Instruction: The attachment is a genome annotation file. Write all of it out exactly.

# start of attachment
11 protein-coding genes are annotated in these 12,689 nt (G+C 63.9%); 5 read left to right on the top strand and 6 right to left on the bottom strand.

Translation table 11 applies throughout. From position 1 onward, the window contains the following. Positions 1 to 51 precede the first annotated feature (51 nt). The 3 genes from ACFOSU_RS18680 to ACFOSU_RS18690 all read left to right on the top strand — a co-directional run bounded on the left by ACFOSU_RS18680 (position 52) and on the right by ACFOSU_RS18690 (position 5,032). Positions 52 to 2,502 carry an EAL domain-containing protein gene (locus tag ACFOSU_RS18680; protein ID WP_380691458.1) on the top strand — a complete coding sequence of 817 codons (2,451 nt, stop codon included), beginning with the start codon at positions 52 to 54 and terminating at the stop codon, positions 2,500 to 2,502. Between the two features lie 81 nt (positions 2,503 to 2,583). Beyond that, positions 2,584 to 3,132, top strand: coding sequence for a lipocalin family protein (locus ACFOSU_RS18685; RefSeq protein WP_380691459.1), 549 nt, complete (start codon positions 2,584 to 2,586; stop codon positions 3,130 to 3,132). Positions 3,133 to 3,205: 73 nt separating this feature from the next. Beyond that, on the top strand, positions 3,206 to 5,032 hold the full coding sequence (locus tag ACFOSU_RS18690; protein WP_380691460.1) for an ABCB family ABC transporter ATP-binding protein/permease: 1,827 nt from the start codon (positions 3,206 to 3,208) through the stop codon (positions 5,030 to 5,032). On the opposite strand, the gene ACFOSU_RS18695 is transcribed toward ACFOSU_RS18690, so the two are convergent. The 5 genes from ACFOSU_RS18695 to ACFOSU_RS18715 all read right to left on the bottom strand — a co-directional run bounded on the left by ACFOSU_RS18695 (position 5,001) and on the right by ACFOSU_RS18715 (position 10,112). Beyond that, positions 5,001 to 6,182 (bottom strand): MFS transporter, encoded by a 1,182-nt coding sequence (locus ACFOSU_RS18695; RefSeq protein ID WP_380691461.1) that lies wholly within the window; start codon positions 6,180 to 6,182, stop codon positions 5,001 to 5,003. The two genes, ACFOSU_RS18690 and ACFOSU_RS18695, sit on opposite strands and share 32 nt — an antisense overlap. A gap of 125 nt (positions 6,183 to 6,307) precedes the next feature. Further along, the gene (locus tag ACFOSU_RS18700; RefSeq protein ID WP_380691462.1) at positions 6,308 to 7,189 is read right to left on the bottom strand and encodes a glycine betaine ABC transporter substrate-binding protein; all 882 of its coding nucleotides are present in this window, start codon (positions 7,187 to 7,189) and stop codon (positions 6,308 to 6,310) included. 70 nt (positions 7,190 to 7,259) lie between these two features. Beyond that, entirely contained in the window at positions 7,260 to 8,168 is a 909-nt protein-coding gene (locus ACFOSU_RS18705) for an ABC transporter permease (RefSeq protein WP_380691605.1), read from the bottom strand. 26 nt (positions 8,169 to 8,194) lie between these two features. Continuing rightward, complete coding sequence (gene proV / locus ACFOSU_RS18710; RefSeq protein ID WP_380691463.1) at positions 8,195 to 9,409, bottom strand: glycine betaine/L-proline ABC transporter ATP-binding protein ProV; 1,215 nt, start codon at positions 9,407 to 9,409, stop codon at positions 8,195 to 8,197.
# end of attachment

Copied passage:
11 protein-coding genes are annotated in these 12,689 nt (G+C 63.9%); 5 read left to right on the top strand and 6 right to left on the bottom strand.

Translation table 11 applies throughout. From position 1 onward, the window contains the following. Positions 1 to 51 precede the first annotated feature (51 nt). The 3 genes from ACFOSU_RS18680 to ACFOSU_RS18690 all read left to right on the top strand — a co-directional run bounded on the left by ACFOSU_RS18680 (position 52) and on the right by ACFOSU_RS18690 (position 5,032). Positions 52 to 2,502 carry an EAL domain-containing protein gene (locus tag ACFOSU_RS18680; protein ID WP_380691458.1) on the top strand — a complete coding sequence of 817 codons (2,451 nt, stop codon included), beginning with the start codon at positions 52 to 54 and terminating at the stop codon, positions 2,500 to 2,502. Between the two features lie 81 nt (positions 2,503 to 2,583). Beyond that, positions 2,584 to 3,132, top strand: coding sequence for a lipocalin family protein (locus ACFOSU_RS18685; RefSeq protein WP_380691459.1), 549 nt, complete (start codon positions 2,584 to 2,586; stop codon positions 3,130 to 3,132). Positions 3,133 to 3,205: 73 nt separating this feature from the next. Beyond that, on the top strand, positions 3,206 to 5,032 hold the full coding sequence (locus tag ACFOSU_RS18690; protein WP_380691460.1) for an ABCB family ABC transporter ATP-binding protein/permease: 1,827 nt from the start codon (positions 3,206 to 3,208) through the stop codon (positions 5,030 to 5,032). On the opposite strand, the gene ACFOSU_RS18695 is transcribed toward ACFOSU_RS18690, so the two are convergent. The 5 genes from ACFOSU_RS18695 to ACFOSU_RS18715 all read right to left on the bottom strand — a co-directional run bounded on the left by ACFOSU_RS18695 (position 5,001) and on the right by ACFOSU_RS18715 (position 10,112). Beyond that, positions 5,001 to 6,182 (bottom strand): MFS transporter, encoded by a 1,182-nt coding sequence (locus ACFOSU_RS18695; RefSeq protein ID WP_380691461.1) that lies wholly within the window; start codon positions 6,180 to 6,182, stop codon positions 5,001 to 5,003. The two genes, ACFOSU_RS18690 and ACFOSU_RS18695, sit on opposite strands and share 32 nt — an antisense overlap. A gap of 125 nt (positions 6,183 to 6,307) precedes the next feature. Further along, the gene (locus tag ACFOSU_RS18700; RefSeq protein ID WP_380691462.1) at positions 6,308 to 7,189 is read right to left on the bottom strand and encodes a glycine betaine ABC transporter substrate-binding protein; all 882 of its coding nucleotides are present in this window, start codon (positions 7,187 to 7,189) and stop codon (positions 6,308 to 6,310) included. 70 nt (positions 7,190 to 7,259) lie between these two features. Beyond that, entirely contained in the window at positions 7,260 to 8,168 is a 909-nt protein-coding gene (locus ACFOSU_RS18705) for an ABC transporter permease (RefSeq protein WP_380691605.1), read from the bottom strand. 26 nt (positions 8,169 to 8,194) lie between these two features. Continuing rightward, complete coding sequence (gene proV / locus ACFOSU_RS18710; RefSeq protein ID WP_380691463.1) at positions 8,195 to 9,409, bottom strand: glycine betaine/L-proline ABC transporter ATP-binding protein ProV; 1,215 nt, start codon at positions 9,407 to 9,409, stop codon at positions 8,195 to 8,197.